Apathy & Success at Dartmouth

What is the Dartmouth ideal of success, I asked you. Effortless excellence. Of course, excellence is seldom effortless. Then, maybe, it is only the appearance of effortlessness. We never deny that the game that matters so very much to us is about anything but winning and, yet, winning now precludes the appearance of the very material investment that makes success possible.

I chronically understate the work I put into anything in which I succeed. So do you. When asked what classes you’re taking five weeks into the term, you pretend you can’t remember one of them. My friend says you’ve yet to miss a single class. There’s more to it, and you, than that, obviously. We’re really quite good at caring a lot while pretending not to.

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The Female Orgasm

M: Okay this is it. After four weeks of making eye contact, six weeks of making small talk, and 3 hours of making believe I enjoy Les Miserables, you are finally allowed to touch boobs. Big night. Don’t blow it. Show your worth. Show her you know what you’re doing.

…​

F: Ten seconds ago, I was writhing uncontrollably in bed, completely on fire, in it, amongst it. It completely devoured me. That orgasm was everything I intended it to be and more, because I had made it happen. Regardless of whether I'm playing alone or with someone, there is no doubt that reaching the apex of my sexual pleasure fundamentally depends on me. While a partner's skills can aid in the hunt, my treasure box, my sex, can only be opened when I've willingly released my inhibitions and let myself go.

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The Male Orgasm

F: In a recent chat with a girl friend, she was describing her intimate night with a boy she was interested in. She used the elusive phrase, wehooked up, which I took as having sex. So you had sex? –No. So you gave him a blow job? –No. So what exactly did you do?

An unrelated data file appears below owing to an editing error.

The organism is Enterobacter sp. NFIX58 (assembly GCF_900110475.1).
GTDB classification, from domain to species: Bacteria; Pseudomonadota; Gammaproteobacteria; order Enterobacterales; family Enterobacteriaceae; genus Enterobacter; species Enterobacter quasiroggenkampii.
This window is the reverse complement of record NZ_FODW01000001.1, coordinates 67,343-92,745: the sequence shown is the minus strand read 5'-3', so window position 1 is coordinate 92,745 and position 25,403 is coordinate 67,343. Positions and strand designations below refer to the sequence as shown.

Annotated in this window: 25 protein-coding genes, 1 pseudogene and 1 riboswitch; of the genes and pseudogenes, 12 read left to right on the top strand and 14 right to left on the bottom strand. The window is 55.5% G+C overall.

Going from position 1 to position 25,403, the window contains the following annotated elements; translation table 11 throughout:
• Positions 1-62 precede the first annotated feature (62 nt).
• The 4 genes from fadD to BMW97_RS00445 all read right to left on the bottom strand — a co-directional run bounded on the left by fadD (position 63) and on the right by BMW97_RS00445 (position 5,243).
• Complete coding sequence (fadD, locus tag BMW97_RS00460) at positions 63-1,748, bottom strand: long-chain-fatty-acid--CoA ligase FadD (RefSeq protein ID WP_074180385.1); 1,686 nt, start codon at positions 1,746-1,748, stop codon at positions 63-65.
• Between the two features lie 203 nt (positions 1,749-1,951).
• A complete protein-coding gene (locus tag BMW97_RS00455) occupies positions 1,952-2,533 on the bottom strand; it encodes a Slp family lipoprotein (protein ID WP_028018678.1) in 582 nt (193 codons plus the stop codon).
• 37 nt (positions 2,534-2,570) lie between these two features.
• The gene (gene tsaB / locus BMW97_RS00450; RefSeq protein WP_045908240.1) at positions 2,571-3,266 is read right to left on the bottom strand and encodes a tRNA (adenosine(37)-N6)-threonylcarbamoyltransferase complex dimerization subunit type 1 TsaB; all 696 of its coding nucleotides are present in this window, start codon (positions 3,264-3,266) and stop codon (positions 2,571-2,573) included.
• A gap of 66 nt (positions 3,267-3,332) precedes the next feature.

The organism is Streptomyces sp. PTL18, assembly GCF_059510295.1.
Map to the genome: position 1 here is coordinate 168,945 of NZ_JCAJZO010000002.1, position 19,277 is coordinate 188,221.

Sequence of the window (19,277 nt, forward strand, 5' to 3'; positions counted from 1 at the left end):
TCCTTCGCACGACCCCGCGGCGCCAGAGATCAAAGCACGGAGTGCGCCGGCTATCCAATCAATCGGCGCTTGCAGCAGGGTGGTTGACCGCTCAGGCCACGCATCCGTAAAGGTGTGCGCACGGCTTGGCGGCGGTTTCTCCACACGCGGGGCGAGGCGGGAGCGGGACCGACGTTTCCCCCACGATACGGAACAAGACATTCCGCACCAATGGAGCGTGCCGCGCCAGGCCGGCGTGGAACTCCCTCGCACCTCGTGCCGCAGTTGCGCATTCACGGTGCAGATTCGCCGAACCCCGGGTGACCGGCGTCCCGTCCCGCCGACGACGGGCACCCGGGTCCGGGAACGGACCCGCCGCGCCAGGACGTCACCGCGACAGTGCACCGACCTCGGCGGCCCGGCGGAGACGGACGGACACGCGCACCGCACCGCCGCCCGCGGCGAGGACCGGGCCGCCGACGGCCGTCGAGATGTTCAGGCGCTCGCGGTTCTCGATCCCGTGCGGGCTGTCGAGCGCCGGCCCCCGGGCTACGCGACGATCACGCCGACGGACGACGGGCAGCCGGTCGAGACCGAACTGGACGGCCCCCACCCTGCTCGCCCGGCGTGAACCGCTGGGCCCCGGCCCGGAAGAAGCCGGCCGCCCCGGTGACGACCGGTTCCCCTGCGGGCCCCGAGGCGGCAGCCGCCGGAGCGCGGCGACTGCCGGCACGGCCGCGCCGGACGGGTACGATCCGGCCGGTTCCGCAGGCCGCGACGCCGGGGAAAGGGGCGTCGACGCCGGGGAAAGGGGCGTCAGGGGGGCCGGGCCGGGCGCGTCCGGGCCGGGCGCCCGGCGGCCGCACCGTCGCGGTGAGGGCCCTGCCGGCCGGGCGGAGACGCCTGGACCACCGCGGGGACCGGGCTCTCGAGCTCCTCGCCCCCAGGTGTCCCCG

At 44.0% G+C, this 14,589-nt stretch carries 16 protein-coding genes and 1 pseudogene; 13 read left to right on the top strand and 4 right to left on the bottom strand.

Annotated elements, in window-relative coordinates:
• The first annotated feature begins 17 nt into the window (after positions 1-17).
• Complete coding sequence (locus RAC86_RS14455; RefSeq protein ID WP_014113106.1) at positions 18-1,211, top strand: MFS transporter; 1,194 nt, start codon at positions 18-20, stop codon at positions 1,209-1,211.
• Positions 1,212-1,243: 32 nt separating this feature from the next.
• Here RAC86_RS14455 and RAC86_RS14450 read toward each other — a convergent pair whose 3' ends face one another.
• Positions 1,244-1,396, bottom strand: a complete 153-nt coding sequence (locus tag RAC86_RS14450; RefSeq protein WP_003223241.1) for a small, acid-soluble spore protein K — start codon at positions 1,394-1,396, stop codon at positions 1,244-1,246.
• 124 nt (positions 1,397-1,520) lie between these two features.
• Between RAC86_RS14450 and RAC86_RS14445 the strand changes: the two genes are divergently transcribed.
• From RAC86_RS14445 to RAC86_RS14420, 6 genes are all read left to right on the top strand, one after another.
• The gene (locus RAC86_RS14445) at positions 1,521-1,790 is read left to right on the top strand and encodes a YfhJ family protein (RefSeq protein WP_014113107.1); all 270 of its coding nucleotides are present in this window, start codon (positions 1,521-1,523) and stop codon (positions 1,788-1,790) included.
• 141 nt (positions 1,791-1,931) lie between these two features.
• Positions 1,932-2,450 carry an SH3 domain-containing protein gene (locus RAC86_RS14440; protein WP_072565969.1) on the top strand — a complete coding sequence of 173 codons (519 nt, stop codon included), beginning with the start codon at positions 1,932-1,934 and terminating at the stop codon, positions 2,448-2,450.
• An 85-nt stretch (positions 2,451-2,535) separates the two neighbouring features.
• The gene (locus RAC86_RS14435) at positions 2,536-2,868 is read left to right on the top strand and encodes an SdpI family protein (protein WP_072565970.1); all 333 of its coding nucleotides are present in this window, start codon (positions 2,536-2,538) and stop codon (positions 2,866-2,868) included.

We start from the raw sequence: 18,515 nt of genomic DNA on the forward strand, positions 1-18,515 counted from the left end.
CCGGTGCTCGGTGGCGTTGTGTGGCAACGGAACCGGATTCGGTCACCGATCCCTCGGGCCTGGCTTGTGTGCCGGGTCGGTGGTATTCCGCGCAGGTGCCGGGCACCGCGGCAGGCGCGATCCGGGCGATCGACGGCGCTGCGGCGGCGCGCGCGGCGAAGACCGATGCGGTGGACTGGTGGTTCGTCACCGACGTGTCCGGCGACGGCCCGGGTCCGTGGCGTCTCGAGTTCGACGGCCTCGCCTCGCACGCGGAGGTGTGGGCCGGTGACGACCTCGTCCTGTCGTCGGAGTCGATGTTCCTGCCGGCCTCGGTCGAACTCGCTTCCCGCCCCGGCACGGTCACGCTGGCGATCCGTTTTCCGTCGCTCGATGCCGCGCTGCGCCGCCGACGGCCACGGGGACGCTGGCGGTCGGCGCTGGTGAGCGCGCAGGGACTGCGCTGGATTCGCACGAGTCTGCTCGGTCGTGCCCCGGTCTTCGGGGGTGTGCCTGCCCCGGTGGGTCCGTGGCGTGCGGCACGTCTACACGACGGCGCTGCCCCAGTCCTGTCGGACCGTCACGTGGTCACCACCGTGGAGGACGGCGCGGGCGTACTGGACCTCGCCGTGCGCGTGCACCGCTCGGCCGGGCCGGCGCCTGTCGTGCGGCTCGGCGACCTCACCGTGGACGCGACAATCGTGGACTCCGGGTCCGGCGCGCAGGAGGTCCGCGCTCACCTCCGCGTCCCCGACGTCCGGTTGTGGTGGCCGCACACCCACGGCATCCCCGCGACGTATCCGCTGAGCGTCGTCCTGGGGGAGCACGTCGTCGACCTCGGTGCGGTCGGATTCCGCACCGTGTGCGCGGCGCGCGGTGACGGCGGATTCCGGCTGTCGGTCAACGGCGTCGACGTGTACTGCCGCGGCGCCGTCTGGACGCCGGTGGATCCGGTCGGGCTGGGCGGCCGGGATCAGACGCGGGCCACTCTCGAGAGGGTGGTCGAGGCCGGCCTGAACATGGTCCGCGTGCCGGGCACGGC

…​

Freshman year, my friends and I called it squirrelling. When a Wednesday, Friday or Saturday night came around we would ask the same question, “Are you squirreling tonight?” It’s, perhaps, not too clever a pun, yet still, all squirrels have to get their nut.

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S & M

For a while now, I’ve been tempted to write off my closet S & M fetish to some kind of academic interest in power relations. After all, my brief foray into the comparative literature major provided me with all of the intellectual resources required for the defense of such a position. Following contemporary academia’s lead, I could foist everything onto the Foucauldian legacy and an attendant series of obscure but ultimately meaningless terms of art—I’m just problematizing hegemony (?), queering binaries (?), and rejecting complicity with negative biopolitics via the specific intellectual exploration of handcuffs and gagballs (??). Such a move would eliminate, if not resolve, most of the ideological conflicts that plague me as I lie awake each night, thirsting for unspeakable humiliations that I, a professed feminist, cannot in good and unembarrassed conscience bring myself to explicitly enumerate.

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Down the Rabbit Hole

I remember the first time I made myself throw up. It was a Friday. I was fourteen, a freshman at a new high school and horribly self-conscious. My mother, even at this point in my life, had an uncanny way of projecting her insecurities on me—the youngest of three daughters and therefore, her last chance to do it right—and it became her personal crusade to chisel my body to her ideal form. I had the intrinsic drive to excel academically and athletically on my own, so even though SAT vocabulary lessons have been her favorite car game since I was in grade school, her focus turned to the girth of my hips. My mother raised us with the philosophy that if something is not to your liking, don’t praise it just to be polite. It helps no one, she always said. Thus, in that militant spirit, Saturday mornings became weigh-in days. At age six, I was bribed with new clothes if I lost five pounds. I remember posing for a picture before a swim meet around that time in my obnoxiously bright, purple swimsuit that I had been so proud of days before, being very aware of how my thighs touched and counting down the seconds until I could wrap myself in the safety of my towel. I still have that picture, tucked into the corner of my dorm room mirror, and I am constantly struck by how vulnerable that small child looks.

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